Mardi is a suspense sex mystery. She stops before a poster stapled to the trunk of a
palm tree. It reads: Each of us is born with a share of the family jewels. Everyone
except Mardi, she thinks. She dresses in a blonde French twist and a tropical-green suit.
Her satin girdle swishes against the tropical-green gabardine of her pencil skirt. This is
the image she’s going for, contained, repressed. In other words, irresistible. She stares
off in the distance as she moves across the island, taking, taking. A man with dark hair
witnesses her persistent filching, mostly money, but also emeralds from the local mine,
and an occasional tube of lipstick. He thinks he’s the only one to see this, and so he falls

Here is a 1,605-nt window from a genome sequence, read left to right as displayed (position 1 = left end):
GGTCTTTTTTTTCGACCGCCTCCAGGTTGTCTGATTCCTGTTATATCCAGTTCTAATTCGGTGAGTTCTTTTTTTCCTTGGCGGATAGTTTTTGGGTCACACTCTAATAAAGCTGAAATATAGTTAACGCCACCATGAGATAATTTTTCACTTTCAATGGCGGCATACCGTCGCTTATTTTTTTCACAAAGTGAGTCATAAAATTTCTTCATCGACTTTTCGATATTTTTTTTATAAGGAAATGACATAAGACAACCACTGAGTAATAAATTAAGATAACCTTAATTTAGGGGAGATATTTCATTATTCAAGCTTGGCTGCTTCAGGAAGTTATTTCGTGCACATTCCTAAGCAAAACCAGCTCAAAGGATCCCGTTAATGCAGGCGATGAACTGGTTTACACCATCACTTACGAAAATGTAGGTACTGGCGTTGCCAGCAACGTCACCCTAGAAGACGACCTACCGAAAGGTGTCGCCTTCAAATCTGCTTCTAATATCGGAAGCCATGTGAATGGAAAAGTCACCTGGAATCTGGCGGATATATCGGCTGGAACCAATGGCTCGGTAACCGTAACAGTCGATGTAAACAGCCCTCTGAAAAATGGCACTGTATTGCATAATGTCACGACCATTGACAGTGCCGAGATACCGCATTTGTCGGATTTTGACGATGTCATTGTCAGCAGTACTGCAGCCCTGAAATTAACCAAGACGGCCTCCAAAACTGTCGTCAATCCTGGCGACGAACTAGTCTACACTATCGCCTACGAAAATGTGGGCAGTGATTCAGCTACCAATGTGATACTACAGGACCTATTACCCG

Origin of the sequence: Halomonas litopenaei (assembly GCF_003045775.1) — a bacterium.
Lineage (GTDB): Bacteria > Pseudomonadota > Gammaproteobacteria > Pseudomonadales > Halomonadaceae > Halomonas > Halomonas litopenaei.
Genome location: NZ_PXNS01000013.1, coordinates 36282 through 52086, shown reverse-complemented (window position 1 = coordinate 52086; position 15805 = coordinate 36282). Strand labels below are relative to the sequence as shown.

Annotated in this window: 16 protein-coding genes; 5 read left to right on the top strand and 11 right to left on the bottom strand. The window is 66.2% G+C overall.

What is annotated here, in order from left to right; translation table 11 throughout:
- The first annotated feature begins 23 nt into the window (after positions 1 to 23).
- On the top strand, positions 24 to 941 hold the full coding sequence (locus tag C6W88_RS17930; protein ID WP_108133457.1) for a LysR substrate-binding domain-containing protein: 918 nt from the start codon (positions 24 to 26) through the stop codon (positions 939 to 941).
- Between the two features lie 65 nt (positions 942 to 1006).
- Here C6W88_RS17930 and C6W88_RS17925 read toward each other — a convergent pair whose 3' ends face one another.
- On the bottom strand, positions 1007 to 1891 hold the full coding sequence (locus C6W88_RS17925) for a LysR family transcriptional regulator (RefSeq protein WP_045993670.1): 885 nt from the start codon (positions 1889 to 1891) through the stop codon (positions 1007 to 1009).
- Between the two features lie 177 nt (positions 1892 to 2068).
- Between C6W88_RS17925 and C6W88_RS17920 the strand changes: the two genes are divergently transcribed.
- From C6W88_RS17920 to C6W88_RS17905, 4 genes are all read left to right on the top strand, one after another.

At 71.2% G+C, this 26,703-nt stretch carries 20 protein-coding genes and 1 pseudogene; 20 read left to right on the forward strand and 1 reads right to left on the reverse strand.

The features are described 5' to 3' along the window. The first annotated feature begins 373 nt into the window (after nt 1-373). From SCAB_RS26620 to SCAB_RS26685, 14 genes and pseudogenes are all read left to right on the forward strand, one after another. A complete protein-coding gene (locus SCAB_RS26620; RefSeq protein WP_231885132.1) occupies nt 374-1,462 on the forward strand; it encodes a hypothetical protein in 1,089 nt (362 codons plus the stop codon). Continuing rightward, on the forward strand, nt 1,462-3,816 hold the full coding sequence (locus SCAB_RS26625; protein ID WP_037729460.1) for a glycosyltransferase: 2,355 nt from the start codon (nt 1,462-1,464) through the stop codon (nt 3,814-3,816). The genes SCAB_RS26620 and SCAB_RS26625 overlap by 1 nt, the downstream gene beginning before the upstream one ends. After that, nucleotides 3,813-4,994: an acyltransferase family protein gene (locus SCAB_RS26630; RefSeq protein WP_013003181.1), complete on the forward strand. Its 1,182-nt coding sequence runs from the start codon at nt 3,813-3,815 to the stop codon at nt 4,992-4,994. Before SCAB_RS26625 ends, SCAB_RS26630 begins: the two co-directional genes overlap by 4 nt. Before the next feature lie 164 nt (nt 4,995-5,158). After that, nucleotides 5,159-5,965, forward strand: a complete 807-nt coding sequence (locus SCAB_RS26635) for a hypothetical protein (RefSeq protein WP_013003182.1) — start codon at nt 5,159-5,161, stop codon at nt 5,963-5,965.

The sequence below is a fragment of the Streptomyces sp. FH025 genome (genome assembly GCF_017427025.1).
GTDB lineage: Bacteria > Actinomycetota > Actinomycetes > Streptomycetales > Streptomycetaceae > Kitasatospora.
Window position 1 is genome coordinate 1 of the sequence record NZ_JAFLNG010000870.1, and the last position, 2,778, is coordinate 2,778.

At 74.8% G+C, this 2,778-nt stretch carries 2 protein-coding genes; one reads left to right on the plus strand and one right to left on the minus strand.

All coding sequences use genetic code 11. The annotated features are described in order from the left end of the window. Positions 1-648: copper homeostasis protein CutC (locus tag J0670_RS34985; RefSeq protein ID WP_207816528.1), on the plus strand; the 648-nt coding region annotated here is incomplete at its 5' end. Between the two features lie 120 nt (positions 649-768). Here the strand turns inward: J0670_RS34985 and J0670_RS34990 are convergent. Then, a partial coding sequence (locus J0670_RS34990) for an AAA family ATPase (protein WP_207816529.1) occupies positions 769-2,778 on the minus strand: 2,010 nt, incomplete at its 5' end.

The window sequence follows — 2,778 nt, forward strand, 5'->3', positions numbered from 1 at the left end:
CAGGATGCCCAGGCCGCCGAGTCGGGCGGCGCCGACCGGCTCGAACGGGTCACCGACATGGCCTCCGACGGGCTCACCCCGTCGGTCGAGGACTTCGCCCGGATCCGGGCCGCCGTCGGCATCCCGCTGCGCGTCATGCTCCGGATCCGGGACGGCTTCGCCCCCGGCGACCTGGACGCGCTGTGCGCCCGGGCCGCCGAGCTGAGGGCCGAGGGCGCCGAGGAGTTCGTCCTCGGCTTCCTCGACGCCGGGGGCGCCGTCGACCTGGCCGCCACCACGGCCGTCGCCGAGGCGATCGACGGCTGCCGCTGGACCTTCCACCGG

in love with her. Mardi struggles against his fake American accent. The man wants to
give Mardi his family jewels, so he turns his back to her, hoping she’ll reach out and
grab them. Mardi considers the family jewels, their pink, sweaty glistening, but she
doesn’t budge. She can tell the difference between fake unawares and true macho
vulnerability. She’s determined this man will never see what he’s already seen, beneath
her tropical-green suit, the raw red thrumming as her hand glides toward bounty she
was unborn for.